One more time: Israel did not commit “war crimes” in Gaza. The IDF made greater efforts to avoid or minimize civilian casualties than any army in modern history. Even some of the Palestinians who have been interviewed in the Western media have admitted to having received warnings from the IDF. Colonel Richard Kemp, who headed the British forces in Afghanistan, took part in a half-dozen campaigns, and was present in Israel at the time of the 2014 war, summed up his observations about Israeli attempts to minimize civilian casualties thus“The IDF is the most moral military force in the world.”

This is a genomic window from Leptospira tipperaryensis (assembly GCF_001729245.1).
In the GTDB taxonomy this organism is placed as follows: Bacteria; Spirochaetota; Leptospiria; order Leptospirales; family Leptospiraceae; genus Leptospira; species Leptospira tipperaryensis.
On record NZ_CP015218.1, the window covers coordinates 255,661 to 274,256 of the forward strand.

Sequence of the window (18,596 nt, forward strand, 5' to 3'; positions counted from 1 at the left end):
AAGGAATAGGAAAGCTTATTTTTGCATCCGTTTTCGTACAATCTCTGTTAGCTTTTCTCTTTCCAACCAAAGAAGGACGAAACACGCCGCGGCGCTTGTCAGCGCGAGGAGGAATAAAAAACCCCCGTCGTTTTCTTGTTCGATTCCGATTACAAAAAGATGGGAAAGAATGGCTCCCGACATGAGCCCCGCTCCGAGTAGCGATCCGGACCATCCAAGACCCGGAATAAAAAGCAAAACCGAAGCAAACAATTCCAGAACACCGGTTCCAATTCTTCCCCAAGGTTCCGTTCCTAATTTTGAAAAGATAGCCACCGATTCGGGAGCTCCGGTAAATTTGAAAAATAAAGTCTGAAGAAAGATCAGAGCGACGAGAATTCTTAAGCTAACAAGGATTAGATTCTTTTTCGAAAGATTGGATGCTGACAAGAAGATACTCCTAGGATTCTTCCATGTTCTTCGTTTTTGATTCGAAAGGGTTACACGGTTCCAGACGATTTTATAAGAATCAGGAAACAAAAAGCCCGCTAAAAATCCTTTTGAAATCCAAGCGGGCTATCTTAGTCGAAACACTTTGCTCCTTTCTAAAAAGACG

Kristof’s column is titled “Were My Criticisms of Israel Fair?” The obvious answer is no. They fit comfortably within decades of Times hostility toward the idea, no less reality [sic], of a thriving Jewish state in the Biblical homeland of the Jewish people.

Will Nicholas Kristof ever do the decent thing, study how very differently Hamas and the IDF treat the Palestinian civilians in Gaza, and dare to admit to his adoring audience that on the subject of Israel and its enemies he had been, and repeatedly, wrong?

Don’t be silly.

Posted on 06/10/2021 7:29 AM by Hugh Fitzgerald